This book is filled with so many new techniques I haven't thought of using before, although I have all the supplies in my studio already. Mary Beth has me digging up my dusty dry pastels, slopping on the gesso, re-pumping my DecoColor paint markers, and using my luscious acrylic/alcohol inks in whole new ways! Her illustrations of the steps involved with creating her ethereal abstract paintings are spot-on and really have stretched my creative muscle. I have been painting almost non-stop (except for the trip to Pearl Paint and Utrecht to buy more supplies) for the past 4 days. HEAVEN!!!

Even though I have heard taught to me before (as I'm sure you have, too) to lay FAT  OVER  LEAN when painting with multiple painting mediums, I never really got it until Mary Beth showed and explained it to me in her book. She gave me cause to break out my fancy silky Sennelier oil pastels and dry highly-pigmented Pan Pastels and smoodge them all over the top layer of my new (paint-less) paintings...Fascinating.

I will have more paintings to show you from later projects in Mary Beth Shaw's book when I put the finishing touches on them. Happy Painting!  Tristina

Wednesday, July 25, 2012

Colorful Works in Progress & Leftover Paint Projects


I am so inspired by the latest Cloth Paper Scissors magazine to CREATE! Little did I know the choice to use a 4 pack of Michael's 6x6 canvases for my latest multi-media creations would be perfect for the local Utrecht store's upcoming 6x6 challenge / show that I found out about today! Ahh, FATE. :) The canvases are not done, but here's a sneek peek:

The raised surface at the tops of these canvases are a layer of Golden Light Molding Paste into which I impressed various circle shapes from bottle tops to straws. After the molding paste was dry (I left it overnight), I used Caran D'Ache NeoColor II water soluable wax crayons to scribble areas of color onto the canvas and paste surfaces. Using a damp to wet soft paint brush, I activated the water soluable pigments and allowed them to slosh and mingle with one another. Note: I did rinse off my brush between colors and started with the light colors...working my way to the darker colors, so as not to create mud. Below is an example of a canvas where the top part has had water brushed on it and the bottom portion has not:

Next, I took various colors of Derwent Inktense water soluable pencils and followed around the grooves of the circles that I had made in the molding paste. After, I again used water and a brush to run over the pencil pigment which released their brilliant color into the grooves of the circles. I left all to dry overnight. The following day, I used Liquitex Basics Acrylic Paints to paint the sides of the canvases so that the colors on the sides would match the color swatch areas on the top of the canvases. The sides of the paintings dried in about an hour, after which I used bubble wrap, the plastic covering for oranges and a plastic pipe to put the additional markings on the top of the dried paintings using acrylic paints.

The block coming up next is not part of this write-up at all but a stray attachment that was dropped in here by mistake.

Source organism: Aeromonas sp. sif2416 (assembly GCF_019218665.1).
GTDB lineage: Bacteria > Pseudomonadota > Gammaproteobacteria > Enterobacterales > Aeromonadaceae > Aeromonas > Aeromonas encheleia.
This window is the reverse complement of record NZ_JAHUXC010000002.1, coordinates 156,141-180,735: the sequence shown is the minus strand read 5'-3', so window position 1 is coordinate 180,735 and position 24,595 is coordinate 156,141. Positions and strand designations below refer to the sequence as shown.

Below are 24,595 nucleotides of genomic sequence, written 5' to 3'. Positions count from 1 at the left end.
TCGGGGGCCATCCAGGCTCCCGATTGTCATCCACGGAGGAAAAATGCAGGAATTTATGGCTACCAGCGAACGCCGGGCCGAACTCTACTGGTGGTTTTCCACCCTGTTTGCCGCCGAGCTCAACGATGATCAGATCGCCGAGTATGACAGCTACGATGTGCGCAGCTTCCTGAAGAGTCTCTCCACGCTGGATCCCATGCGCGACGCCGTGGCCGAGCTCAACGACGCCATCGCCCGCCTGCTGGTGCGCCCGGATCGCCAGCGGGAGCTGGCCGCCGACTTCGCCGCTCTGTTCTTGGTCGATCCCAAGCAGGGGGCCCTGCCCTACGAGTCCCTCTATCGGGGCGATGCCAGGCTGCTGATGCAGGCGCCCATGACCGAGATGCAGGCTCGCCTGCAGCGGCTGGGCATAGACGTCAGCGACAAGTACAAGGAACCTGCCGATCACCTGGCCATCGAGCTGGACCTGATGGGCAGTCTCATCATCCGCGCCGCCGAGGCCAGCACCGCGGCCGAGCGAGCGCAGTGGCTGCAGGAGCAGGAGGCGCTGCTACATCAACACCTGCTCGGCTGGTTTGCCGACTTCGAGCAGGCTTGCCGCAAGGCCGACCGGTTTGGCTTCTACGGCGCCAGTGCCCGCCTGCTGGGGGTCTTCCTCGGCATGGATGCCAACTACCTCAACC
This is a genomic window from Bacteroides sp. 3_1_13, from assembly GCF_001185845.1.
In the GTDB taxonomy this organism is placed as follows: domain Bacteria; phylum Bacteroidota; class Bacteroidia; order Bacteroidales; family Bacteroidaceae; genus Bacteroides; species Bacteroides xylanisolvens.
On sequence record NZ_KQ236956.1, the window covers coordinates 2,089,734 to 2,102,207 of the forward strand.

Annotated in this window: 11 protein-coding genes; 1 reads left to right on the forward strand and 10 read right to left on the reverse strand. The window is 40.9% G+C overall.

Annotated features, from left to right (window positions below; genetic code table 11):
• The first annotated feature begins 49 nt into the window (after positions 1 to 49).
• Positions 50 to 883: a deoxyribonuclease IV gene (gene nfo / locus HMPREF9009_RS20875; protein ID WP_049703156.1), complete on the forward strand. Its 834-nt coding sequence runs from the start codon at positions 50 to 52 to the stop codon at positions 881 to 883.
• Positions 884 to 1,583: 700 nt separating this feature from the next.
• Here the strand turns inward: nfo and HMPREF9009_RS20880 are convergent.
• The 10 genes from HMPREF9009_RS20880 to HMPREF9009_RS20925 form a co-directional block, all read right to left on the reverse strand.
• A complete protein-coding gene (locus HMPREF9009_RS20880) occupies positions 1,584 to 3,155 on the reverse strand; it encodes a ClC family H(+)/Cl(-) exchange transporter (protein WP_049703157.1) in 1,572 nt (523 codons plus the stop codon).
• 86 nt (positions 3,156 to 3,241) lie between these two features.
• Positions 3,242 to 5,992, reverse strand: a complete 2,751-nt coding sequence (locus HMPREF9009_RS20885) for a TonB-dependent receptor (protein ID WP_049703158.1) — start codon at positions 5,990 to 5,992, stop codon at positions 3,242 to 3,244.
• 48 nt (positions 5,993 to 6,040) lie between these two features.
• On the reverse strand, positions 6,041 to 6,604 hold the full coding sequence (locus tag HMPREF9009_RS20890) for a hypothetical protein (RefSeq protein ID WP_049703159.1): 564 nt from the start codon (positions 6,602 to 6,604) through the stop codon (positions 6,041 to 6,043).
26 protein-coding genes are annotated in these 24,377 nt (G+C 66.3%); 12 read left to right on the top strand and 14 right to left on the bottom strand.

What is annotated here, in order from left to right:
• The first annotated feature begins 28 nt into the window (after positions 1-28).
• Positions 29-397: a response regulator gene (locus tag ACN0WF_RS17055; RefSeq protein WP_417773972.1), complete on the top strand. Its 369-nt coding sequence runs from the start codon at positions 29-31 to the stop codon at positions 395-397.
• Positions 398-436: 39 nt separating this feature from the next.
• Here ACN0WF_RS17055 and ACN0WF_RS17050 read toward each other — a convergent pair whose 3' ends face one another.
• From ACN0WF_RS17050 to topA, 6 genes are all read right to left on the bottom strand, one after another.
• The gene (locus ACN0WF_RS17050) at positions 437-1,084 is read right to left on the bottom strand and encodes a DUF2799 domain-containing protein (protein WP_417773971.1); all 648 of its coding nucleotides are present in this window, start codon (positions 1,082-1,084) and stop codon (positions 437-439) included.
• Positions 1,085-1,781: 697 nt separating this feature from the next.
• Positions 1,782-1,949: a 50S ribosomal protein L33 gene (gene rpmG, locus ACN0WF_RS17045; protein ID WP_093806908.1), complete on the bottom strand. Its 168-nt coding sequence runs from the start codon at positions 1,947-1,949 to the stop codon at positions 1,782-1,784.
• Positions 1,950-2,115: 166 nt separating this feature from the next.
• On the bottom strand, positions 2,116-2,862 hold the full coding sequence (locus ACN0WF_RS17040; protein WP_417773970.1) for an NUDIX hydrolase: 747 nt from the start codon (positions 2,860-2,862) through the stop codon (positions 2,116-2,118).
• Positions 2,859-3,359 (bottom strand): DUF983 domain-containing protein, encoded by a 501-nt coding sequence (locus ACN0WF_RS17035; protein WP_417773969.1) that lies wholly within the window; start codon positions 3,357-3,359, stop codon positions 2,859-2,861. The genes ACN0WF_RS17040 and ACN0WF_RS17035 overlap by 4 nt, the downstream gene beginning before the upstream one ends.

I can't stand to waste paint! Use every last drop of pigment SOMEWHERE is my motto!!! As I am painting and finish with an acrylic paint color, if there is paint left, I like to use it on paper and canvas that I make sure to have laying around my work area. Recently I had 2 journals, a wet/dry media paper pad and an unstretched canvas pad available to use on my worktable. 

To create quick paper and canvas pad backgrounds, I get my brush sopping wet, pick up some of the leftover acrylic paint and swipe it across the surface in an up and down and side to side motion, adding more water if I feel necessary to get all the pigment out of the brush. These create great, quick backgrounds to put other leftover paint on such as in these pages:

Another technique after adding the wet, sloshy paint to your paper or canvas pad is to press your brush full of water and paint along the top or side of a page and tilt the page up to get the colors to run. I recommend you put paper towels under the edge of your surface to catch the running paint. Remember, you can do the slosh and tilting in multiple directions for even more fun. Here are some examples:

This is on unmounted canvas so that I can sew through it!

And last, below is the beginning of a multi-media painting after using the dripping paint technique on paper that I had already used as a background when painting other small elements, leaving masking shapes behind  that add interest and bold colors to the back story:

If you have any questions about the above painting techniques, just leave me a comment below...

Enjoy a CREATIVE week!  Tristina :D

Sunday, July 1, 2012

Creating on the Fly

Hello! I have been away with my actress daughter in Los Angeles for the past several weeks... Here's a drawing of the beautiful sunset over California we saw as we were flying in - the colors were just too beautiful to pass up:

I took along my artists travel kit complete with drawing/painting pad, Inktense watersoluble pencils, charcoal pencils, graphite, Pentel india ink brush pen, scissors, watercolor postcard pad and my latest Somerset Studio magazine for inspiration. Well, the whole trip was such a whirlwind...I felt I was hardly able to read or make anything! Now that I'm back in Florida looking over what I did draw, I scanned into my computer the one other colorful picture I did and put the free Google program Picasa to work on it; here are the interesting results:

Original picture from my notebook using the Pentel india ink brush pen and Inktense pensils with a brush & water.

Now, here are the variations from the Picasa program...

 Infrared Film
Heat Map
 Heat Map

Gotta say, I love them all! And more variations are possible just by adjusting the sliders on the different styles in Picasa, like you see on the Heat Map above.

Please comment with any favorite photo editing programs and styles you use. :)

Happy Drawing and Editing!  Tristina